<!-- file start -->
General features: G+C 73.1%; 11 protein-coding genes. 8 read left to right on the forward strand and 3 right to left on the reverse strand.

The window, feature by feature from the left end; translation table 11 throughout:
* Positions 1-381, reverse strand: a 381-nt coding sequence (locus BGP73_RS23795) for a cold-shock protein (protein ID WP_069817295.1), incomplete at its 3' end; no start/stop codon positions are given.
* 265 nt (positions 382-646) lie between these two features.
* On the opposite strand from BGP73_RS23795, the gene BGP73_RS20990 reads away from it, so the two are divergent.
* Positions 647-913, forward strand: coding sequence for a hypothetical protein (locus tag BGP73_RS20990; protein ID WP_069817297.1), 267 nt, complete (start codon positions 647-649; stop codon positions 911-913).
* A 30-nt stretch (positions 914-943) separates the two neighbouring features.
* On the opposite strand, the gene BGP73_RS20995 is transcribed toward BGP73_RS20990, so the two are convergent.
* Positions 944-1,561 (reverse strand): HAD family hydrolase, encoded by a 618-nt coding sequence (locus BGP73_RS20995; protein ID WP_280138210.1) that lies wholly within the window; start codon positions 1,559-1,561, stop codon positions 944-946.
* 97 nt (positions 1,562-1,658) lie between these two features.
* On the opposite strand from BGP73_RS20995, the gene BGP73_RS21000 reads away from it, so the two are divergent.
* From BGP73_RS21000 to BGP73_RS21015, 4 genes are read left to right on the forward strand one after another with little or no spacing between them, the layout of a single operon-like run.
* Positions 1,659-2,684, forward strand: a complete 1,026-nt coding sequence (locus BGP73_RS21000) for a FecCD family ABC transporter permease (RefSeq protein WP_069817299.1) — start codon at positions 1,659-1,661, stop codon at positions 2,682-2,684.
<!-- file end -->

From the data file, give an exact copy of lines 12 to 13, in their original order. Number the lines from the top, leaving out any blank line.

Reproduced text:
* From BGP73_RS21000 to BGP73_RS21015, 4 genes are read left to right on the forward strand one after another with little or no spacing between them, the layout of a single operon-like run.
* Positions 1,659-2,684, forward strand: a complete 1,026-nt coding sequence (locus BGP73_RS21000) for a FecCD family ABC transporter permease (RefSeq protein WP_069817299.1) — start codon at positions 1,659-1,661, stop codon at positions 2,682-2,684.